If, as expected, Stephen Deans steps down as chairman of the Labour Party in Falkirk three weeks from now, it will end his troubled time in the post, but it is unlikely to put an end to the crisis that the vote-rigging allegations have caused in the party, locally and nationally.
In the words of local party member Gray Allan, there have been umpteen reports, allegations and suppositions, but still no resolution. "We need to rebuild what is a damaged organisation," said Mr Allan.
And the damage has been considerable; there is no question of that. The news that Mr Deans, who is also an official with the union Unite, is not expected to stand again as chairman in Falkirk followed his resignation from his job at the Grangemouth refinery. There, over a number of weeks, the allegations he used company time and resources to pursue his attempt to have Unite's preferred candidate selected to fight the Falkirk West seat escalated to the point where the future of the refinery itself was in doubt, along with the jobs of hundreds of people. Disaster was only narrowly avoided.
Now the consequences for the Labour Party are becoming clearer. Over the weekend, more allegations have emerged around hundreds of emails sent to and received by Mr Deans which contain extracts from Labour's report into the vote-rigging crisis. The report appears to suggest there were problems with more than 100 applications to join the party and the associated direct debits; there are also allegations signatures were forged. In the end, Mr Deans and Unite were cleared of wrongdoing, but only after witnesses who were central to the case withdrew their evidence.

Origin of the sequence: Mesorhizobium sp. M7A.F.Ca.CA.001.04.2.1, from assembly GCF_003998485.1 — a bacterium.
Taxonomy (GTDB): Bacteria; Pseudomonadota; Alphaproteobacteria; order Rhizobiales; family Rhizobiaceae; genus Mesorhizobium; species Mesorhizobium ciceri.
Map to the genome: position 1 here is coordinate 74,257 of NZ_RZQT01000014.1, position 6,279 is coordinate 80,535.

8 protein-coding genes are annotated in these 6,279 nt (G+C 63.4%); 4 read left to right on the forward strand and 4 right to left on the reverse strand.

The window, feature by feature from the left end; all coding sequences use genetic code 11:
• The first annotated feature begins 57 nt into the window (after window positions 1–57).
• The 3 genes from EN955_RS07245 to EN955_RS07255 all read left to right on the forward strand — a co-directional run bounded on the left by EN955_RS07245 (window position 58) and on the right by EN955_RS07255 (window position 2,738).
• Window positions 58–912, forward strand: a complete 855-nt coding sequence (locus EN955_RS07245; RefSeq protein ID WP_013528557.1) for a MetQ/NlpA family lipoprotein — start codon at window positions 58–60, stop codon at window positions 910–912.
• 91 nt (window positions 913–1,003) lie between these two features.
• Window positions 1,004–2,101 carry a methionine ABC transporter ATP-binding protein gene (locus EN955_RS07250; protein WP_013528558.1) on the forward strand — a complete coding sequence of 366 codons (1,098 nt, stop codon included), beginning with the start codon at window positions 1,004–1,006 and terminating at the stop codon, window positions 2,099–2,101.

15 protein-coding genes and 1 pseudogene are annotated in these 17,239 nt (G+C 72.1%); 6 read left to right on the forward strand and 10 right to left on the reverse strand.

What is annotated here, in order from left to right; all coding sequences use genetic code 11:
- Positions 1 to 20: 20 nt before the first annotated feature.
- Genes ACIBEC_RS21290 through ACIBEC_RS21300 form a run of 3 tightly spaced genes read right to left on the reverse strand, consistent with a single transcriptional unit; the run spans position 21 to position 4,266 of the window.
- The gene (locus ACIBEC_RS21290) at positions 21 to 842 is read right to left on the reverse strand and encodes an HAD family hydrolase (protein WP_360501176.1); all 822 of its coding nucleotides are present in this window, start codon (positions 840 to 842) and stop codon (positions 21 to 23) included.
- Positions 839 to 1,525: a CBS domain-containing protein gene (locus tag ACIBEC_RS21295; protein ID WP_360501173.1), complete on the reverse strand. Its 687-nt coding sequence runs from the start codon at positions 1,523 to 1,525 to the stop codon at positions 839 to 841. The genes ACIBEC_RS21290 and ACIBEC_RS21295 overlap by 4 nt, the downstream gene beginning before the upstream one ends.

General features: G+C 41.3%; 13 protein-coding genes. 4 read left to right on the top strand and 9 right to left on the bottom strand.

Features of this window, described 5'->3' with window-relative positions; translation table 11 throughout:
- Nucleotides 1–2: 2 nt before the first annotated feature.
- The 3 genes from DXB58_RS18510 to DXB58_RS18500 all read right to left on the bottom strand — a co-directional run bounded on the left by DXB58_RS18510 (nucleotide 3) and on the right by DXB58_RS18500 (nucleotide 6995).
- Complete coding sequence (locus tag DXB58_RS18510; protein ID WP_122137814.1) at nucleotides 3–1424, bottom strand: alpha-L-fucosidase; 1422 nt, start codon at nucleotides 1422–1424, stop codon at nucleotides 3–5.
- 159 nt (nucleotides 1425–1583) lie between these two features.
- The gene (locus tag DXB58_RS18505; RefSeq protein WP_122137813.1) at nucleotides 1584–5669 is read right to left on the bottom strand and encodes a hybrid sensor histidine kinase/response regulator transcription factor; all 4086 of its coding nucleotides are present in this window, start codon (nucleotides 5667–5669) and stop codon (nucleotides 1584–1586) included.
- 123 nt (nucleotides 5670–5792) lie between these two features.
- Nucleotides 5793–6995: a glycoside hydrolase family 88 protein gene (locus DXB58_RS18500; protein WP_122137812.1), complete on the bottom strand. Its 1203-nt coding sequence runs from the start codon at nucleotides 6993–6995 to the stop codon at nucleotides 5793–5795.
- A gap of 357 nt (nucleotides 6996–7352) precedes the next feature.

The departure of Mr Deans, although the right decision,will not put an end to these allegations and the uncertainty over what really happened. Longer term, the unsavoury episode has the potential to do considerable damage to Labour and the authority of the leader Ed Miliband and the Scottish leader Johann Lamont.
As far as Ms Lamont is concerned, local party members in Falkirk have understandably expressed their disappointment with her. Labour rules mean the UK party is in charge of the selection process for Westminster elections, but Ms Lamont should not hide behind such technicalities. She is the leader of the party in Scotland and Falkirk is a crisis of the party in Scotland. Her inaction has done nothing for her reputation and exposed the limits of her authority.
Mr Miliband must also act swiftly if his reputation is not to be damaged by this affair. He did well in announcing reforms to his party's relationship with the unions, but his continued refusal to publish the report into the Falkirk crisis is unsustainable. Furthermore, the party will have to reopen the investigation if it is to get to the bottom of the critical questions about who was signed up to the party and under what circumstances.
The departure of Stephen Deans removes the central player in this affair, but it cannot be the end of it. There must now be a thorough - and open - attempt by the Labour Party to get to the bottom of what happened.
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